Overall accident rates for electric vehicles are about the same as for regular cars, according to liability insurance claims data for “7,000 year risks” — on 1,000 autos on the road for seven years — said Bettina Zahnd, head of accident research and prevention at AXA Switzerland.

“We saw that in the micro and small-car classes slightly fewer accidents are caused by electric autos. If you look at the luxury and SUV classes, however, we see 40 percent more accidents with electric vehicles,” Zahnd said.

“We, of course, have thought about what causes this and acceleration is certainly a topic.”

Electric cars accelerate not only quickly, but also equally strongly no matter how high the revolutions per minute, which means drivers can find themselves going faster than they intended.

FASTFACT

Accident rates among luxury and SUV electric vehicles are 40 percent higher than for their combustion engine counterparts.

Half of electric car drivers in a survey this year by AXA had to adjust their driving to reflect the new acceleration and braking characteristics.

“Maximum acceleration is available immediately, while it takes a moment for internal combustion engines with even strong horsepower to reach maximum acceleration. That places new demands on drivers,” Zahnd said.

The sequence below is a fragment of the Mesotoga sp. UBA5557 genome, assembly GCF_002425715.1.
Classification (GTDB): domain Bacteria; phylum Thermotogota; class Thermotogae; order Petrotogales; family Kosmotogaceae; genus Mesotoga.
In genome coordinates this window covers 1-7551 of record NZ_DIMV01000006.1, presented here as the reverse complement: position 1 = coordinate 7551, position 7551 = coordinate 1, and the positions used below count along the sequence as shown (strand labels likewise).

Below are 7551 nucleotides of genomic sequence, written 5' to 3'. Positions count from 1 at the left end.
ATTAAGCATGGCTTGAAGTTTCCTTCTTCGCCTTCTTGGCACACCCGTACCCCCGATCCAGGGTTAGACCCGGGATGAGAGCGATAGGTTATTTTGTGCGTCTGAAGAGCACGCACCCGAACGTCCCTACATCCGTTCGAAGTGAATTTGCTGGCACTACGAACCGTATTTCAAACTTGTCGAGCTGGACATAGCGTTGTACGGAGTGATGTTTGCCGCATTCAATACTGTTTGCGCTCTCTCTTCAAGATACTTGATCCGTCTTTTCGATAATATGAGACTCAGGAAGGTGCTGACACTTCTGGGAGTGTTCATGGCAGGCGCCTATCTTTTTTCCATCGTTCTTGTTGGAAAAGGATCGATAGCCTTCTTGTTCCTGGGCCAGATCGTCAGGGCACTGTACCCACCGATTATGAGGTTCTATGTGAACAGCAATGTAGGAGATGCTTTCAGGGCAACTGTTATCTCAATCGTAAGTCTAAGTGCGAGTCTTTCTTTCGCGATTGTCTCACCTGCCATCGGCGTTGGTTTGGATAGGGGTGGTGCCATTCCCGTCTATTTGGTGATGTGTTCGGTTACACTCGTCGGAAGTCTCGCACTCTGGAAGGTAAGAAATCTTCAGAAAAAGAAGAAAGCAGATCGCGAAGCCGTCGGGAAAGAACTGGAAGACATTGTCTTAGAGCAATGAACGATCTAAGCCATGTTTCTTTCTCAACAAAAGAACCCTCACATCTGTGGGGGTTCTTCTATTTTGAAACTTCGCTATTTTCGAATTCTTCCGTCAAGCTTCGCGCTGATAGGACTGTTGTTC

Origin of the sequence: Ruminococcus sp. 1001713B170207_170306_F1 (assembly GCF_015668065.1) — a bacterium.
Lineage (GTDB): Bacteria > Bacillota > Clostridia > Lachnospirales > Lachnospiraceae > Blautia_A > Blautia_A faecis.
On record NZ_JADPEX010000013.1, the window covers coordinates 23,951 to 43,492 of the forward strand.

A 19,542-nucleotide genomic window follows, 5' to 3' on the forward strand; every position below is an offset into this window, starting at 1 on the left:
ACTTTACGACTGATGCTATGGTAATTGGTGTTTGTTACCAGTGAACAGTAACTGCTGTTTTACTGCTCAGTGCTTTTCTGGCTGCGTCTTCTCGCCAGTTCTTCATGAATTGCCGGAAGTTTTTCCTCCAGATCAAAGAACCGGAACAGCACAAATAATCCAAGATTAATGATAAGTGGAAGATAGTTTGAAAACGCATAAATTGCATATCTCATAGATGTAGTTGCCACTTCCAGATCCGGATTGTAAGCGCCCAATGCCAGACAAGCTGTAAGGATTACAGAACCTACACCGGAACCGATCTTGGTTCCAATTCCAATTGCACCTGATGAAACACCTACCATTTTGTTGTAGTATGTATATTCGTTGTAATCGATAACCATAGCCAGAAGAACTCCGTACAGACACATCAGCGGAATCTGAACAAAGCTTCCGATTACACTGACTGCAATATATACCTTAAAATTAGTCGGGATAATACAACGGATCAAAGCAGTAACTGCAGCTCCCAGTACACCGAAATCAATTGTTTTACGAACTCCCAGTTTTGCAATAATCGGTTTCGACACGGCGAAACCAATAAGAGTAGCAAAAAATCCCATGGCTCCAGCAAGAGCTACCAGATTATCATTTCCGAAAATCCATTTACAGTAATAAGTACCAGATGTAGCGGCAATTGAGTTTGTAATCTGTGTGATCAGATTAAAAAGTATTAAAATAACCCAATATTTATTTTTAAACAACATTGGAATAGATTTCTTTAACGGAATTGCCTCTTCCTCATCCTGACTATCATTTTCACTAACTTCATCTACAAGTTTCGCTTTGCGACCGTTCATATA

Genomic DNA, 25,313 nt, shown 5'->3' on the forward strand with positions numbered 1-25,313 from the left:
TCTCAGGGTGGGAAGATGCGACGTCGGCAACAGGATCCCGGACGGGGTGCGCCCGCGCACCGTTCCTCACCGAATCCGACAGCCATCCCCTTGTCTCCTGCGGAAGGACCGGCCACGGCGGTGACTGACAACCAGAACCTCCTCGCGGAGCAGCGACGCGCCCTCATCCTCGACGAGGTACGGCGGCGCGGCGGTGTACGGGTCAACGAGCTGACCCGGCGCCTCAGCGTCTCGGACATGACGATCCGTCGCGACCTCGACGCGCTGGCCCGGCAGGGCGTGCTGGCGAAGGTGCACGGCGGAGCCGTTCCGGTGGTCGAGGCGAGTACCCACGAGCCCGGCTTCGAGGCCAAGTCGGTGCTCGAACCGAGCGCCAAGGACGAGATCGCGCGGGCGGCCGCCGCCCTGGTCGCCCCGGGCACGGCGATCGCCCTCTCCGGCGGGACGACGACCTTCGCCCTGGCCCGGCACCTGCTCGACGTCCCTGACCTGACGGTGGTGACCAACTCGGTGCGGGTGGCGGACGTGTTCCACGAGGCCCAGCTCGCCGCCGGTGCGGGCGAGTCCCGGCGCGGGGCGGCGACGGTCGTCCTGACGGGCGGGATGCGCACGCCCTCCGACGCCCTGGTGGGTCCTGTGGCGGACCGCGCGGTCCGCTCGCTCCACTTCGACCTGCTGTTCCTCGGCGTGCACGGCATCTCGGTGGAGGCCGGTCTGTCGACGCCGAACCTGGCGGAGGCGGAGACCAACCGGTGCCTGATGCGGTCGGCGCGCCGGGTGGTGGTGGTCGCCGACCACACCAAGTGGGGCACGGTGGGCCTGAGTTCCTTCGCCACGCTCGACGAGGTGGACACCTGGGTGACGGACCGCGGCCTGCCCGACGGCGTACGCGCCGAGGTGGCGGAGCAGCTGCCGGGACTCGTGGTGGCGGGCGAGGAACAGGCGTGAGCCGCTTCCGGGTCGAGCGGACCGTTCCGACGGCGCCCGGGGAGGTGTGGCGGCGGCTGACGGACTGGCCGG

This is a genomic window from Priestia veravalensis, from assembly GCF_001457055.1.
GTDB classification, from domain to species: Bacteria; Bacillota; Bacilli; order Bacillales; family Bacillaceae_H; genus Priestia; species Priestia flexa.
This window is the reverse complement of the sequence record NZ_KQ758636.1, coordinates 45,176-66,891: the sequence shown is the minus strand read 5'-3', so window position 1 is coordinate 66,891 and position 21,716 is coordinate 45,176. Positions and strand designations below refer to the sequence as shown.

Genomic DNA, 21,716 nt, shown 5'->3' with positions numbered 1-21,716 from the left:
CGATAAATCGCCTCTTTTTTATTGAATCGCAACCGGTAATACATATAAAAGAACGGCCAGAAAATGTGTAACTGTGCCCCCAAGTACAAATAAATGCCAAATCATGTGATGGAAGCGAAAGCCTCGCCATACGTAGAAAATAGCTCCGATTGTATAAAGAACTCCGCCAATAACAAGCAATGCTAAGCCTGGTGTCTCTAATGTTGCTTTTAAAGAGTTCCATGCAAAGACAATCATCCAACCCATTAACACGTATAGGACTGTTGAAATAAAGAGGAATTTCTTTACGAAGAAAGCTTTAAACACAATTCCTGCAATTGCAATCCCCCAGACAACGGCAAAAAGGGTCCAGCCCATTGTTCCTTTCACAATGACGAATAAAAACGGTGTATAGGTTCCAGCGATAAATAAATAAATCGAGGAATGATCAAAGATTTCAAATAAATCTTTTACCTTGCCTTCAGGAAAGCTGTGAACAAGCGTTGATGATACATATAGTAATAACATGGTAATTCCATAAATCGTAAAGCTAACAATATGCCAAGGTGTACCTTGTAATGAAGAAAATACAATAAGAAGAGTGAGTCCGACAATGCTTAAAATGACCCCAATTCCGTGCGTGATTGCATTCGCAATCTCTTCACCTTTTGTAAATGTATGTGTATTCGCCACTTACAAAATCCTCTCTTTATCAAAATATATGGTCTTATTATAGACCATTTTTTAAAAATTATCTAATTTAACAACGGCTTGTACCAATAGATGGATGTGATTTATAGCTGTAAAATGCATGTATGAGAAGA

Sales of electric cars are on the rise as charging infrastructure improves and prices come down.

Electric vehicles accounted for less than 1 percent of cars on the road in Switzerland and Germany last year, but made up 1.8 percent of Swiss new car sales, or 6.6 percent including hybrids, AXA said.

Accidents with electric cars are just about as dangerous for people inside as with standard vehicles, AXA said. The cars are subject to the same tests and have the same passive safety features such as airbags and seatbelts.

But another AXA survey showed most people do not know how to react if they come across an electric vehicle crash scene.

While most factors are the same — securing the scene, alerting rescue teams and providing first aid — it said helpers should also try to ensure the electric motor is turned off. This is particularly important because unlike an internal combustion engine the motor makes no noise. In serious crashes, electric autos’ high-voltage power plants automatically shut down, AXA noted, but damaged batteries can catch fire up to 48 hours after a crash, making it more difficult to deal with the aftermath of
an accident.

For one head-on crash test on Thursday, AXA teams removed an electric car’s batteries to reduce the risk of them catching fire, which could create intense heat and toxic fumes.

Zahnd said that studies in Europe had not replicated US findings that silent electric vehicles are as much as two-thirds more likely to cause accidents with pedestrians or cyclists.

She said the jury was still out on how crash data would affect the cost of insuring electric versus standard vehicles, noting this always reflected factors around both driver and car.

“If I look around Switzerland, there are lots of insurers that even give discounts for electric autos because one would like to promote electric cars,” she said.